Exploring History on the Web


In this chapter you will learn about:

  • The genesis and development of historical websites
  • How these sites have exploited the advantages of the web discussed in the introduction
  • The ways historians have gone about translating their work to the web, through examples both large and small
  • The genres of historical websites, with an eye toward defining yours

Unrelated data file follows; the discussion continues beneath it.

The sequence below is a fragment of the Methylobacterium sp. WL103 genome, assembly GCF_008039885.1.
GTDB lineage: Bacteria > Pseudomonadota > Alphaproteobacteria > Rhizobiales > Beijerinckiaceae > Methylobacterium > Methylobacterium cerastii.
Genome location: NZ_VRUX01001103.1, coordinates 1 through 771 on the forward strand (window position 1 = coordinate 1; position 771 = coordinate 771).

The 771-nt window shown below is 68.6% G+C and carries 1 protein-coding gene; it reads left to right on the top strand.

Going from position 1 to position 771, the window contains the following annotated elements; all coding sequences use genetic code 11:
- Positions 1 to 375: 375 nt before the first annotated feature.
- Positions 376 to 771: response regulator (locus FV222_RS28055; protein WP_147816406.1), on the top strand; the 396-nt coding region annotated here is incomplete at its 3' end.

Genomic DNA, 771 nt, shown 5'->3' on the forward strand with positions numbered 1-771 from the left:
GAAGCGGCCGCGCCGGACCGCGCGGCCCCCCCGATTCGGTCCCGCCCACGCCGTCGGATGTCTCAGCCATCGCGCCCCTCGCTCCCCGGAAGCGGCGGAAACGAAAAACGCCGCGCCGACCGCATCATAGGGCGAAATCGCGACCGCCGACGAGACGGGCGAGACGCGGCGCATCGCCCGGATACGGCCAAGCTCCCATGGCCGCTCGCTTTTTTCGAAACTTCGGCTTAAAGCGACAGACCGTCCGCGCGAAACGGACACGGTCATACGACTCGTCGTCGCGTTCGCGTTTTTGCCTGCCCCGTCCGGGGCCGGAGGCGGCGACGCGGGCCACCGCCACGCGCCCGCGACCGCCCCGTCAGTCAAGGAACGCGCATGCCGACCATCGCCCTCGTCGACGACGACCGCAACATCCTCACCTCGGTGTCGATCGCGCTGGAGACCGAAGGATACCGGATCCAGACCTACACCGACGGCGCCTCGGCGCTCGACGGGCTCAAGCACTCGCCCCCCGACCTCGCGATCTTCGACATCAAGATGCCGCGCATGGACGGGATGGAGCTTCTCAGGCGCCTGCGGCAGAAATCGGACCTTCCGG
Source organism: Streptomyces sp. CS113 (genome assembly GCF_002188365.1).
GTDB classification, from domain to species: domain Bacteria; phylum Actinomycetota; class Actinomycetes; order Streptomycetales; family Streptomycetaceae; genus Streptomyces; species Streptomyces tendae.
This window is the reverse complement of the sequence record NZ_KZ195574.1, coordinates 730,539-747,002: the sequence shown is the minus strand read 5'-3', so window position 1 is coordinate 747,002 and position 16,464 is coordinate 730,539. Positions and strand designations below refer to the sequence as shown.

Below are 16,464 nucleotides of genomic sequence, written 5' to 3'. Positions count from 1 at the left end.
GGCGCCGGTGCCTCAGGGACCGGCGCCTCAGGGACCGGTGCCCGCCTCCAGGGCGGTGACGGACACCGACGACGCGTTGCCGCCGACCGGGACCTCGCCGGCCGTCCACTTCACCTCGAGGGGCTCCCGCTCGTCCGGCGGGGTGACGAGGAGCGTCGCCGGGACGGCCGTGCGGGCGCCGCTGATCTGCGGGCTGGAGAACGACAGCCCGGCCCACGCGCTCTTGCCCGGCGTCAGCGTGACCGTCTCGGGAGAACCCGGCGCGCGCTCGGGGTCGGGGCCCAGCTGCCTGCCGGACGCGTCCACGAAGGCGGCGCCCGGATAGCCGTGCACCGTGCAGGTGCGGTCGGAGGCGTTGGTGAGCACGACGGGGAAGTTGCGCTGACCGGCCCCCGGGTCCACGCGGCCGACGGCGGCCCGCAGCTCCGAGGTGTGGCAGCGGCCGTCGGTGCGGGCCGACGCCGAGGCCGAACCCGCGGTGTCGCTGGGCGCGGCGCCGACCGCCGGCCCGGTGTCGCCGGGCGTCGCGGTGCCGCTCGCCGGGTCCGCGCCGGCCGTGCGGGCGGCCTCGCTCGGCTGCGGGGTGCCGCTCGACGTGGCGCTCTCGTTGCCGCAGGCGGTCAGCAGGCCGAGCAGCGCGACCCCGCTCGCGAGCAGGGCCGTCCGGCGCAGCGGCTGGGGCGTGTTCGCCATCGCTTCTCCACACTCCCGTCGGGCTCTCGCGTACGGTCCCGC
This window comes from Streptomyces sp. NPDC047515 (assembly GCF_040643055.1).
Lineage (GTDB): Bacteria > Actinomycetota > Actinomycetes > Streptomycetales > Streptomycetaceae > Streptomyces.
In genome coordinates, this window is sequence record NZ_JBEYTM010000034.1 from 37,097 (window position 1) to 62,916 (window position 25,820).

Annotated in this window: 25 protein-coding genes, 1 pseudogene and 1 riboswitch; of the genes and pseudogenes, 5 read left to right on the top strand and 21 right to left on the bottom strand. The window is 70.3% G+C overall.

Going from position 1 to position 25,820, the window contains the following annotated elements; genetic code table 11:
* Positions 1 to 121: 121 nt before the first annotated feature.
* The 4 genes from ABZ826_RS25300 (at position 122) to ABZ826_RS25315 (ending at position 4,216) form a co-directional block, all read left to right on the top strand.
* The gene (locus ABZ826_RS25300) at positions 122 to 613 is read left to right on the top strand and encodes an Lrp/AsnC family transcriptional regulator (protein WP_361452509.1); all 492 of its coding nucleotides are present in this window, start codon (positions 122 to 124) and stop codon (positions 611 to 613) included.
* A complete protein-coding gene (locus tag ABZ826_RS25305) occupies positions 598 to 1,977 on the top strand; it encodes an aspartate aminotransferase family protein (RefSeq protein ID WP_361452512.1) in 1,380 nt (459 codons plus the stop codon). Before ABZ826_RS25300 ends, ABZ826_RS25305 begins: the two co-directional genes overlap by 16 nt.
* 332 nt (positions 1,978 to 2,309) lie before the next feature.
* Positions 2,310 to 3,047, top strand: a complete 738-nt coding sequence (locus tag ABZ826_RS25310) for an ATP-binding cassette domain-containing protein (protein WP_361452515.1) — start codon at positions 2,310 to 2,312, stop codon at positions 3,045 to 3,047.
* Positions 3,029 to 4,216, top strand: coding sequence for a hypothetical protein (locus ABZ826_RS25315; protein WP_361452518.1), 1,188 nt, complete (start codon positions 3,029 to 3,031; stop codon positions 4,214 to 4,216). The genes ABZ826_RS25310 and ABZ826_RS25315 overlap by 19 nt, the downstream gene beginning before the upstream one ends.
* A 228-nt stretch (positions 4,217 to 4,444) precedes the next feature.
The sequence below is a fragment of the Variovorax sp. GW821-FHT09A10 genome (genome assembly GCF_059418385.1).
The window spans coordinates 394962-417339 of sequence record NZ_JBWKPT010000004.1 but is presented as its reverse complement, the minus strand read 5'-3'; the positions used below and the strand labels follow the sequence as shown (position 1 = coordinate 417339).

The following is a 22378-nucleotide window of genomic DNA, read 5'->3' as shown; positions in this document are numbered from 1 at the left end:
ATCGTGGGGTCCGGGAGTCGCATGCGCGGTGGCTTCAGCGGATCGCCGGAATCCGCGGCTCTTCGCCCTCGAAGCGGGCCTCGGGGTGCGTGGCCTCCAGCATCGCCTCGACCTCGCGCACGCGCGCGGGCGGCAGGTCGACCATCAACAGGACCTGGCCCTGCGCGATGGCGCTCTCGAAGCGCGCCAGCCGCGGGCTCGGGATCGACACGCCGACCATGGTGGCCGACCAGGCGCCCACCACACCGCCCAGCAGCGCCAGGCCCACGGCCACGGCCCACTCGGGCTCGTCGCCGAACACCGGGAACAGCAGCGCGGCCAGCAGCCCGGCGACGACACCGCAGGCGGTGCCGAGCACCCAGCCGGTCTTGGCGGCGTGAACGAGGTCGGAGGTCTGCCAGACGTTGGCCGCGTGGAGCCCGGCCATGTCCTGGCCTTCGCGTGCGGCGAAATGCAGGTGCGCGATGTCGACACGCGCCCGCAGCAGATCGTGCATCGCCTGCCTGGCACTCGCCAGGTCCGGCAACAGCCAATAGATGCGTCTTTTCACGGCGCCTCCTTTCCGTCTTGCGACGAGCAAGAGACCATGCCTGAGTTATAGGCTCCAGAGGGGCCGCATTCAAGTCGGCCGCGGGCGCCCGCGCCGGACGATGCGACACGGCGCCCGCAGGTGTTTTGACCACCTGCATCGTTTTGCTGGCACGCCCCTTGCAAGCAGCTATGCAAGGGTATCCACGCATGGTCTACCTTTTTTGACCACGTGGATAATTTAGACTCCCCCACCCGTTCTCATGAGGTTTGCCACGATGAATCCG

nly the brashest among us would set about composing a work of history without reading some comparable historical works first. Writing history requires that you first immerse yourself in the styles, conventions, and methods of historical writing and that you understand the different genres of history books, whether scholarly monograph, popular narrative, textbook, or reference work. The same holds for those who want to create history museum exhibits, make history films, and teach history classes. History website authors, however, have not always followed this simple rule, especially in the World Wide Web’s first decade. Before you begin creating online history resources, you need to take a good look around the aggregate of history-related websites that we are calling the History Web. This chapter will get you started, pointing out some highlights to spark your imagination. But like any guidebook, it can only tell you where to begin your own explorations; armchair readers of a Paris Baedeker don’t know the city like those who walk along its streets. (For that reason, this chapter is probably best read with a computer in front of you; links to the sites mentioned in this book are listed at http://chnm.gmu.edu/digitalhistory/links/.)